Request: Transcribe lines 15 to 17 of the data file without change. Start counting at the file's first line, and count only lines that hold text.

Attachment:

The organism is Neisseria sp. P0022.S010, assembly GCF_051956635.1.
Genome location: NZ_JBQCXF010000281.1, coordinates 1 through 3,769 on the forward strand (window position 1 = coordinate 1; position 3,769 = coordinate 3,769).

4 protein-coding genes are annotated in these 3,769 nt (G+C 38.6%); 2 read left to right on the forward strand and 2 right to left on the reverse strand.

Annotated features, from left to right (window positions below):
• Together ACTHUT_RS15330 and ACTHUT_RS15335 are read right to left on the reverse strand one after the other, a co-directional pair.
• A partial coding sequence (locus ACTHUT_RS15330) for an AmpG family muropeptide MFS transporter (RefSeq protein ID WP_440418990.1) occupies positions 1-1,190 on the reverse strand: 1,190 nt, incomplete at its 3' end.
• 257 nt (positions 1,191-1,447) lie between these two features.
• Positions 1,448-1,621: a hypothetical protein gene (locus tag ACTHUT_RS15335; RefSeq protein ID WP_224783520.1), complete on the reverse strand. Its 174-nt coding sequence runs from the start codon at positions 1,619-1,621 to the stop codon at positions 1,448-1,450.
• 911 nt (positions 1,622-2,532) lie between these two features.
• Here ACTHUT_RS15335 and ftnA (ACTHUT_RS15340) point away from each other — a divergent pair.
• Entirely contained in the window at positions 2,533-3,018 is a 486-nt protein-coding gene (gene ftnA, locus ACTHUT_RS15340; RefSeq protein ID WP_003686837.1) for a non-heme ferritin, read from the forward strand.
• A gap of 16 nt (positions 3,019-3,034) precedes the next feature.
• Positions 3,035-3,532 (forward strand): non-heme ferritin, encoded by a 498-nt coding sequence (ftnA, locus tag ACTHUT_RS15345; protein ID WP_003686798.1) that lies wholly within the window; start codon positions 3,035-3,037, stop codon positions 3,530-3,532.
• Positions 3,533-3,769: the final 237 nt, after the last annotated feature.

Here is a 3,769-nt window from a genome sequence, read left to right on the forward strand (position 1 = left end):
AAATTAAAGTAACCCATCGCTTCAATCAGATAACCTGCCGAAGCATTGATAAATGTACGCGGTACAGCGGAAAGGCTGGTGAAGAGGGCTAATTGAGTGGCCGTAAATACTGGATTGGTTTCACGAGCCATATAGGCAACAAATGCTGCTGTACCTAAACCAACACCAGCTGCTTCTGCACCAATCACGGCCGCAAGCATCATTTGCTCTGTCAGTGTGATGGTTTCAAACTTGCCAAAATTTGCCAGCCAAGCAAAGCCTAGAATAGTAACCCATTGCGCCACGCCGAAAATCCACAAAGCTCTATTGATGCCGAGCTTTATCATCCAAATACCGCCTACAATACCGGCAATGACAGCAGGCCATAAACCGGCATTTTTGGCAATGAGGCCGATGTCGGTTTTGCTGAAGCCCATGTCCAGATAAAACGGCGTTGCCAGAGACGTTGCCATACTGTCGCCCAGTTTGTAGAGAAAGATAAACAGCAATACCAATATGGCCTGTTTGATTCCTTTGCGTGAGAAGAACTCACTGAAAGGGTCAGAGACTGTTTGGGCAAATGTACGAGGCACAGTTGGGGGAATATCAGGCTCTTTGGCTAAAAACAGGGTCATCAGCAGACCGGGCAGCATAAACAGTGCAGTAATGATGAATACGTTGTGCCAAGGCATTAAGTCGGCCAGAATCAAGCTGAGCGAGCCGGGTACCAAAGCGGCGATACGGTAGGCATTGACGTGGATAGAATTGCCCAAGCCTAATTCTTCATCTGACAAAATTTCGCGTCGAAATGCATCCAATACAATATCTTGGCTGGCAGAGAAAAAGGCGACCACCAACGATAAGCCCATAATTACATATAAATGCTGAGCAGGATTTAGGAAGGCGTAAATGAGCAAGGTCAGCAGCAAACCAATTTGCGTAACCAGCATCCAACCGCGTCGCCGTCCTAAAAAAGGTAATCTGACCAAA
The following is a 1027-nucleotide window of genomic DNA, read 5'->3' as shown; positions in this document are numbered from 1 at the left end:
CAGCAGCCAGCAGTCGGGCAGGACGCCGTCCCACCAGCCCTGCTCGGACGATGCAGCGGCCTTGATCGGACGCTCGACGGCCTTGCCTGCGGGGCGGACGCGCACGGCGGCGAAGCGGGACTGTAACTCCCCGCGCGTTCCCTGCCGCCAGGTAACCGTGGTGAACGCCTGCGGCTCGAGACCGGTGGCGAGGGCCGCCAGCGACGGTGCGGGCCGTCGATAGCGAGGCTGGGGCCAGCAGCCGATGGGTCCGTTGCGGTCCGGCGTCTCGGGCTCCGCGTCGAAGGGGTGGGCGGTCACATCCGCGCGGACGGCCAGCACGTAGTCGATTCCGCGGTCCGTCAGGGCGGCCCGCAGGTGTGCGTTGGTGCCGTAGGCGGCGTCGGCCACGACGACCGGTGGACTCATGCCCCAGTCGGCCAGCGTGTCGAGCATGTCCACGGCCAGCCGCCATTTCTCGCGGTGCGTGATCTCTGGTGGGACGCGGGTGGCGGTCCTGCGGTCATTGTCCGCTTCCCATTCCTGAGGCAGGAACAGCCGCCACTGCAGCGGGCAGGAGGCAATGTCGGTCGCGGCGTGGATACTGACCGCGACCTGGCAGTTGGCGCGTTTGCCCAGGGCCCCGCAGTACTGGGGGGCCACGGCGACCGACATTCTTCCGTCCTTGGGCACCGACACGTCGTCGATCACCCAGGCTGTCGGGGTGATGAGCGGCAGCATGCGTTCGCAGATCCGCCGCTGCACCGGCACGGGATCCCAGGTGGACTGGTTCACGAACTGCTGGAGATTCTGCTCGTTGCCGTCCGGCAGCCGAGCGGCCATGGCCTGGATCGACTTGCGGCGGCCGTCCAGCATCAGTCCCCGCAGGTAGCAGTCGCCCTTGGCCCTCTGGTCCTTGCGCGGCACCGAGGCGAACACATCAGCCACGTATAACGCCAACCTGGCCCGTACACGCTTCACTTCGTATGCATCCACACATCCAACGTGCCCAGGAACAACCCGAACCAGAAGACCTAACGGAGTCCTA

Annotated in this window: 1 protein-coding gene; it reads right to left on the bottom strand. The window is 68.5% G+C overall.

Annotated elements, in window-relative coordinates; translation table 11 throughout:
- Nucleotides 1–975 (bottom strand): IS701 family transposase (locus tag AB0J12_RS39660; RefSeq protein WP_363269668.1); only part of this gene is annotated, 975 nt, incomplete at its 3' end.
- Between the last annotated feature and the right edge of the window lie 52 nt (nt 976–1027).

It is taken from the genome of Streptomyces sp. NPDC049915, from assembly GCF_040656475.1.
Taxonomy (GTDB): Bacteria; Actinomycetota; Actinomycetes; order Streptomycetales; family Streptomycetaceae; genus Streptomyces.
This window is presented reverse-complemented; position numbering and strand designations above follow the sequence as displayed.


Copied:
Here is a 3,769-nt window from a genome sequence, read left to right on the forward strand (position 1 = left end):
AAATTAAAGTAACCCATCGCTTCAATCAGATAACCTGCCGAAGCATTGATAAATGTACGCGGTACAGCGGAAAGGCTGGTGAAGAGGGCTAATTGAGTGGCCGTAAATACTGGATTGGTTTCACGAGCCATATAGGCAACAAATGCTGCTGTACCTAAACCAACACCAGCTGCTTCTGCACCAATCACGGCCGCAAGCATCATTTGCTCTGTCAGTGTGATGGTTTCAAACTTGCCAAAATTTGCCAGCCAAGCAAAGCCTAGAATAGTAACCCATTGCGCCACGCCGAAAATCCACAAAGCTCTATTGATGCCGAGCTTTATCATCCAAATACCGCCTACAATACCGGCAATGACAGCAGGCCATAAACCGGCATTTTTGGCAATGAGGCCGATGTCGGTTTTGCTGAAGCCCATGTCCAGATAAAACGGCGTTGCCAGAGACGTTGCCATACTGTCGCCCAGTTTGTAGAGAAAGATAAACAGCAATACCAATATGGCCTGTTTGATTCCTTTGCGTGAGAAGAACTCACTGAAAGGGTCAGAGACTGTTTGGGCAAATGTACGAGGCACAGTTGGGGGAATATCAGGCTCTTTGGCTAAAAACAGGGTCATCAGCAGACCGGGCAGCATAAACAGTGCAGTAATGATGAATACGTTGTGCCAAGGCATTAAGTCGGCCAGAATCAAGCTGAGCGAGCCGGGTACCAAAGCGGCGATACGGTAGGCATTGACGTGGATAGAATTGCCCAAGCCTAATTCTTCATCTGACAAAATTTCGCGTCGAAATGCATCCAATACAATATCTTGGCTGGCAGAGAAAAAGGCGACCACCAACGATAAGCCCATAATTACATATAAATGCTGAGCAGGATTTAGGAAGGCGTAAATGAGCAAGGTCAGCAGCAAACCAATTTGCGTAACCAGCATCCAACCGCGTCGCCGTCCTAAAAAAGGTAATCTGACCAAA
The following is a 1027-nucleotide window of genomic DNA, read 5'->3' as shown; positions in this document are numbered from 1 at the left end: